Tuesday, November 24, 2009

Too Many Heifers - Too Many Lactating Cows - Too Much Cheese

The number of lactating cows is decreasing quickly to bring balance between supply and demand. The number of cows peaked in the second quarter of 2009 and has started a nose dive that will continue through most of 2010.

In the last three years, the availability of replacement heifers has increased nearly 6%, probably the result of sexed semen.

More available heifers is a blessing when herds are increasing in size, but when herds are decreasing, the old "ladies" have to go to make room for the young "ladies". The combined impact of the decrease in the number of lactating dairy cows and the increase in replacement heifers will have a sizable impact on the overall national cull rate.

This cull rate (both voluntary and involuntary) represents over half of the cows that are in their second and later lactating cycle. With this high cull rate, the quality of the remaining cows should improve which will probably increase milk per cow. It also means that low producing cows will probably last through only one lactation period.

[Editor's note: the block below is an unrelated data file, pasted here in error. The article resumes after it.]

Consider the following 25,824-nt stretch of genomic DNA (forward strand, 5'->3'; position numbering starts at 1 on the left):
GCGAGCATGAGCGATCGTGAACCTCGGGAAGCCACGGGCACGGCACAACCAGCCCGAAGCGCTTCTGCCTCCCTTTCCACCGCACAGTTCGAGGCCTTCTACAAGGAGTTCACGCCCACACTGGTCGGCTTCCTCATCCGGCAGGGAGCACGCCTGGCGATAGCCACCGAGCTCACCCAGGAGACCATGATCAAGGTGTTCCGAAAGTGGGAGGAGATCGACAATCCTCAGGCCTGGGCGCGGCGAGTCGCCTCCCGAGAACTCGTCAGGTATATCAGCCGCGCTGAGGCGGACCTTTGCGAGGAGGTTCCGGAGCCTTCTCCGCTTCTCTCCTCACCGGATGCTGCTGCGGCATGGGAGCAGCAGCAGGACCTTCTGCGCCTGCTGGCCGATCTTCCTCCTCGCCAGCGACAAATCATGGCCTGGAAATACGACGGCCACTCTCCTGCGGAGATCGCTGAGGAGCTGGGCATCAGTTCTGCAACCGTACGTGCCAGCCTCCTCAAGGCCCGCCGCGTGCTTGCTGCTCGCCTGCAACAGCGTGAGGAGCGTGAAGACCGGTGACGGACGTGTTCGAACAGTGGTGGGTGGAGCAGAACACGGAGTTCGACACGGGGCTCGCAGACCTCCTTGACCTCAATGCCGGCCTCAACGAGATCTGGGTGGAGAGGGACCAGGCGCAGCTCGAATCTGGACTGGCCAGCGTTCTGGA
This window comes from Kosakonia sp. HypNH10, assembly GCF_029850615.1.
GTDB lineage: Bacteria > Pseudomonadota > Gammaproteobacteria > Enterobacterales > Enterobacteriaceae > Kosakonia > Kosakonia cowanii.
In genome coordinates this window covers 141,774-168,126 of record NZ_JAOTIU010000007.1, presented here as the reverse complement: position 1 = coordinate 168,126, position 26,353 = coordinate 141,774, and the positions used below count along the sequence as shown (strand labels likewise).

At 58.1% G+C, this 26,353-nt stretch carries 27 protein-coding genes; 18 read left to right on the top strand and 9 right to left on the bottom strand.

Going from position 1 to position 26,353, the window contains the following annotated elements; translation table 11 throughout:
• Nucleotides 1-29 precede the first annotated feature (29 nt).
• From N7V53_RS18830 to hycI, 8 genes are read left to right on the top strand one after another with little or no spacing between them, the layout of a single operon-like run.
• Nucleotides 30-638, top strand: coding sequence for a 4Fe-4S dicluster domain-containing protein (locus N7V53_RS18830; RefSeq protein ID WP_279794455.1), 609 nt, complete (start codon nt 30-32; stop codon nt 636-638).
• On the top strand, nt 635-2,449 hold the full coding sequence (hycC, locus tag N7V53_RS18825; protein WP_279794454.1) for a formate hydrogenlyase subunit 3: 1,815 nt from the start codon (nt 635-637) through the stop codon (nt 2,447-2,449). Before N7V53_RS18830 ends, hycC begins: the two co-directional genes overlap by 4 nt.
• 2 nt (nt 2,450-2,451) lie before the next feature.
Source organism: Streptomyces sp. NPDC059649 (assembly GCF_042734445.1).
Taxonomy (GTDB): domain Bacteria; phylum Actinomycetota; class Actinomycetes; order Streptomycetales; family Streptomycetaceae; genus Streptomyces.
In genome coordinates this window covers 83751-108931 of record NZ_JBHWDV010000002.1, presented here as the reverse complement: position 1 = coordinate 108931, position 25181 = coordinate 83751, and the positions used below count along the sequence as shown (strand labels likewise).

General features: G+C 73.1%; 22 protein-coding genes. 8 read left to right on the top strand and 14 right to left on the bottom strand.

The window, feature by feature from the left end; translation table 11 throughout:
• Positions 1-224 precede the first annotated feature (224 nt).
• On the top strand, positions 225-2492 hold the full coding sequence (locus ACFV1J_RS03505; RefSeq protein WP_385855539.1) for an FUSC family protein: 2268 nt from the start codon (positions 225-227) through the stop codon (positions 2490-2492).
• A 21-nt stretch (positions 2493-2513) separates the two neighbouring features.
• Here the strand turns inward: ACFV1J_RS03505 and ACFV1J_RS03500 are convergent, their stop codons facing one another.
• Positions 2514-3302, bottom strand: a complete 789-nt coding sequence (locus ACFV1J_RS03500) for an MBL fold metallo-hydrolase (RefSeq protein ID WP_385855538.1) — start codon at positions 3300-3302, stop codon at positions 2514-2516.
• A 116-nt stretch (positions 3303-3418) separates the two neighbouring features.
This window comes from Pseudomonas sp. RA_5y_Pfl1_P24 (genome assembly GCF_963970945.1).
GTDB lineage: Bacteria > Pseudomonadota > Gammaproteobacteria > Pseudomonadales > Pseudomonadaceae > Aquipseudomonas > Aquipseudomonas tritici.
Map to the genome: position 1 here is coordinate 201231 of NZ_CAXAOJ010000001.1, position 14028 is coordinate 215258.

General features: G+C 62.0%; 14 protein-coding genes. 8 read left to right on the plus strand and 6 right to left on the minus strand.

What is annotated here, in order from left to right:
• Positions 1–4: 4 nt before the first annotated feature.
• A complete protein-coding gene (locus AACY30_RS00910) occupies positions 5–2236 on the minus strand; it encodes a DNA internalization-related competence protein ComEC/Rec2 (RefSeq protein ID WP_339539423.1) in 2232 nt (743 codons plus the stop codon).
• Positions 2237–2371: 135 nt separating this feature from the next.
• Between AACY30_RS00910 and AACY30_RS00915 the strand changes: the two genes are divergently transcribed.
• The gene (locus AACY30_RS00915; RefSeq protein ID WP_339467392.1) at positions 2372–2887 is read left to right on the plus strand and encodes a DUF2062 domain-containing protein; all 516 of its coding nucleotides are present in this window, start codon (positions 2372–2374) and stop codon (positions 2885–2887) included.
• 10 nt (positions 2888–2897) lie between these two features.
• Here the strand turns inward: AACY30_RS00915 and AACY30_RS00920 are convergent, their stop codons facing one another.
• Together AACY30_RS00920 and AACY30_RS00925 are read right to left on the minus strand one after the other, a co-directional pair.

Many of the parameters for improved dairy profitability are on positive trends. However, before real and lasting recovery can be achieved, three excesses must be corrected.

  • Too many heifers

  • Too many lactating cows

  • Too much cheese in inventory
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